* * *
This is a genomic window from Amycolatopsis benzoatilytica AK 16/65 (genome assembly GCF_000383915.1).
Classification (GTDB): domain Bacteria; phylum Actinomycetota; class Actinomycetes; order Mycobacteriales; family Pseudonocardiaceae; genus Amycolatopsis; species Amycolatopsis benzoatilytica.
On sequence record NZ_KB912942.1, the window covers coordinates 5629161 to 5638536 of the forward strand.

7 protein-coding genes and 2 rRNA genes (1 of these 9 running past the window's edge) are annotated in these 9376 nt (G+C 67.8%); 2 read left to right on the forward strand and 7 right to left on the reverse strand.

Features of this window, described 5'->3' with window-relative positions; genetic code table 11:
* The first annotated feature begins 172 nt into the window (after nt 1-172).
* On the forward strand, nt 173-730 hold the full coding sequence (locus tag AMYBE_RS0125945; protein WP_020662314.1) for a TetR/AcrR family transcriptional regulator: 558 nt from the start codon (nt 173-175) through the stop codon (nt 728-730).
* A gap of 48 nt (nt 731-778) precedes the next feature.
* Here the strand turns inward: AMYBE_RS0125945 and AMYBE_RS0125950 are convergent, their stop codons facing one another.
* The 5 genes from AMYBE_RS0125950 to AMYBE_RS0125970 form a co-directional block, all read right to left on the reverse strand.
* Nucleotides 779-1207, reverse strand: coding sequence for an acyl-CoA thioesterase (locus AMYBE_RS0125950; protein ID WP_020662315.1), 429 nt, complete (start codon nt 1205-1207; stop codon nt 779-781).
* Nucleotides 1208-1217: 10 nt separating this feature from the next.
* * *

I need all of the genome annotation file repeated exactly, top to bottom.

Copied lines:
This is a genomic window from Amycolatopsis benzoatilytica AK 16/65 (genome assembly GCF_000383915.1).
Classification (GTDB): domain Bacteria; phylum Actinomycetota; class Actinomycetes; order Mycobacteriales; family Pseudonocardiaceae; genus Amycolatopsis; species Amycolatopsis benzoatilytica.
On sequence record NZ_KB912942.1, the window covers coordinates 5629161 to 5638536 of the forward strand.

7 protein-coding genes and 2 rRNA genes (1 of these 9 running past the window's edge) are annotated in these 9376 nt (G+C 67.8%); 2 read left to right on the forward strand and 7 right to left on the reverse strand.

Features of this window, described 5'->3' with window-relative positions; genetic code table 11:
* The first annotated feature begins 172 nt into the window (after nt 1-172).
* On the forward strand, nt 173-730 hold the full coding sequence (locus tag AMYBE_RS0125945; protein WP_020662314.1) for a TetR/AcrR family transcriptional regulator: 558 nt from the start codon (nt 173-175) through the stop codon (nt 728-730).
* A gap of 48 nt (nt 731-778) precedes the next feature.
* Here the strand turns inward: AMYBE_RS0125945 and AMYBE_RS0125950 are convergent, their stop codons facing one another.
* The 5 genes from AMYBE_RS0125950 to AMYBE_RS0125970 form a co-directional block, all read right to left on the reverse strand.
* Nucleotides 779-1207, reverse strand: coding sequence for an acyl-CoA thioesterase (locus AMYBE_RS0125950; protein ID WP_020662315.1), 429 nt, complete (start codon nt 1205-1207; stop codon nt 779-781).
* Nucleotides 1208-1217: 10 nt separating this feature from the next.